Unlike other programming languages, you can write a JavaScript program on one line. It’s not a good idea – think about how hard it would be to read your code – but you can still do it.

Every statement that’s within a code block – such as an if conditional statement or a class – should be indented. Indentation refers to adding either two spaces, four spaces or a tab at the start of your code. There’s a lot of debate among programmers about what is best, but as long as you maintain consistency across your code, you’ll have no trouble.

Here’s an indented for loop:

for (var i = 0; i < 4; i++) {

You can see the term console.log() was indented using a tab. That’s because it is contained within our curly braces. This helps distinguish the contents of our for loop with the rest of our code. If we had another code block in our code, such as an if statement, we’d indent its contents even more:

for (var i = 0; i < 4; i++) {
	if (i === 3) {

This code prints out the value of i if it is equal to three. Otherwise, nothing happens. In this snippet, our if statement is indented by one tab because it’s on our for loop. Our console.log() statement is indented by two tabs because it is contained within our if statement, which itself is contained within our for statement.


Comments are statements written by developers, for developers. They are technically read by JavaScript, but they will not be executed.

The purpose of comments is to help developers keep track of their code. If you’re implementing a complex function, you may want to write a few comments so you know what each part of the function does. Comments are often used in collaborative projects as well so that every developer can understand a program, even if they’ve not written it themselves.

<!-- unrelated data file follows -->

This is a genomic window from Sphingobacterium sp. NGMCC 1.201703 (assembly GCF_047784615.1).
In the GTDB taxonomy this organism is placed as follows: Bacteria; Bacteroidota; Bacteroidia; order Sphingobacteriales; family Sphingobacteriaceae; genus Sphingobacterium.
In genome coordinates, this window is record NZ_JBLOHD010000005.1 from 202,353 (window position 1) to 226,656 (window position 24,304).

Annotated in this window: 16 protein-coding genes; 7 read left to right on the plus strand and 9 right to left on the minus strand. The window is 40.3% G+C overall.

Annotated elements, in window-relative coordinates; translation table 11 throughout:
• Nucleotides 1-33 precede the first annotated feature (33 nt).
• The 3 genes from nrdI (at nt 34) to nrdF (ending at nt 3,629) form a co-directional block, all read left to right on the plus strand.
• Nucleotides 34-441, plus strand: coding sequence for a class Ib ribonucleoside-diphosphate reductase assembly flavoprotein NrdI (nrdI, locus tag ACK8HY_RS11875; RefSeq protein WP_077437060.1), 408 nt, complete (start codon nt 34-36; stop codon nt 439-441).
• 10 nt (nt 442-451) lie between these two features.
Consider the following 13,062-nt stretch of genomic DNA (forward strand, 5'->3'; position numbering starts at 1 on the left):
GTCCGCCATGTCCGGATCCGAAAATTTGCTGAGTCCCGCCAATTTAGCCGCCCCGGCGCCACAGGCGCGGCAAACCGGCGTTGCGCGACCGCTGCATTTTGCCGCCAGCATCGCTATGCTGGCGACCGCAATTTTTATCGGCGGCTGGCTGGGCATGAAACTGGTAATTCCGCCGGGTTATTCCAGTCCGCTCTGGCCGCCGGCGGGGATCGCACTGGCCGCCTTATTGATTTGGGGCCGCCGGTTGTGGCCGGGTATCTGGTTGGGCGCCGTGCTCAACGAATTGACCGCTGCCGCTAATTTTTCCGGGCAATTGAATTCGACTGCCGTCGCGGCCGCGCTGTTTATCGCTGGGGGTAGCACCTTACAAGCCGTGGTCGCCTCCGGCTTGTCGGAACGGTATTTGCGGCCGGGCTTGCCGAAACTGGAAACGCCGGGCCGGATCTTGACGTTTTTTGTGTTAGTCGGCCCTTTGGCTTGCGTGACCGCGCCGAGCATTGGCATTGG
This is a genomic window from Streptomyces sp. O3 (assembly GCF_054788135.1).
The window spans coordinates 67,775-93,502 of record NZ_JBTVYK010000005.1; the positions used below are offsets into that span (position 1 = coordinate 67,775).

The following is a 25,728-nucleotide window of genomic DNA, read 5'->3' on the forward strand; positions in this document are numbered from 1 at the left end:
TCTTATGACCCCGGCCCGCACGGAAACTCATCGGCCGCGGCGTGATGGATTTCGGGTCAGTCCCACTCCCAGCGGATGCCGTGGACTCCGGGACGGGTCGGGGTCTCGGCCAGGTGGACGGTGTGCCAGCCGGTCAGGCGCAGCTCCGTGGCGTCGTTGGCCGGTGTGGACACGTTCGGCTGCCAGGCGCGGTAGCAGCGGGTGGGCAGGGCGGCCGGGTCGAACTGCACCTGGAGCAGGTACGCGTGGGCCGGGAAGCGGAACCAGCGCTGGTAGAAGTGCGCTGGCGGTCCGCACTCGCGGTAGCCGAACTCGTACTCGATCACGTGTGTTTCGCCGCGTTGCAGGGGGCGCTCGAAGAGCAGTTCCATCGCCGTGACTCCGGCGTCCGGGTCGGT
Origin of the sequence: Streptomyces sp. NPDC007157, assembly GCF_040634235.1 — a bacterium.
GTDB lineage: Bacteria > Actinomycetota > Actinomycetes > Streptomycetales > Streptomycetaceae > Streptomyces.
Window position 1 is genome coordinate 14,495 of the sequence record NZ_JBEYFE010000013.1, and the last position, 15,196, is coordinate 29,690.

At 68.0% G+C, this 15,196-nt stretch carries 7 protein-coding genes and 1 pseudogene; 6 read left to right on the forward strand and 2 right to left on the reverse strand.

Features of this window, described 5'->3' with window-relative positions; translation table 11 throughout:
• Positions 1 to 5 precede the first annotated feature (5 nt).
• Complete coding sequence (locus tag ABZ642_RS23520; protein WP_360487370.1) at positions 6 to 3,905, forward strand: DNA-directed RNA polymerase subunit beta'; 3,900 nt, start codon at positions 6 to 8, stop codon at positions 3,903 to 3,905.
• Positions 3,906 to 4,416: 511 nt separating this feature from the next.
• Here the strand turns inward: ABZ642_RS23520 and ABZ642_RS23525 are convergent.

In JavaScript, comments are written using double slashes, followed by the comment:

// This is a comment that will be skipped over by JavaScript!

All subsequent characters after the double slashes are treated as a comment. To make a comment span multiple lines, you can use this syntax:

/* This is a comment
that spans multiple lines. */

Any text between /* and */ will be ignored by the JavaScript compiler.

Naming Variables

There’s a lot of different ways you can name a variable. The three most popular methods are using upper camel case, lower camel case and underscores.

In JavaScript, most developers prefer to use lower camel case to name variables:

firstName, surname, isAdmin

Declaring variables in JavaScript looks like this:

var firstName = “Tony”;

The type of variable you are using (in this case var) is followed by the name of the variable, then an equal sign, then the value you want to store in the variable.

The first word in a variable should begin with a lowercase letter, even if the variable only includes one word. The second word and all subsequent words should begin with an upper case letter, as you can see above.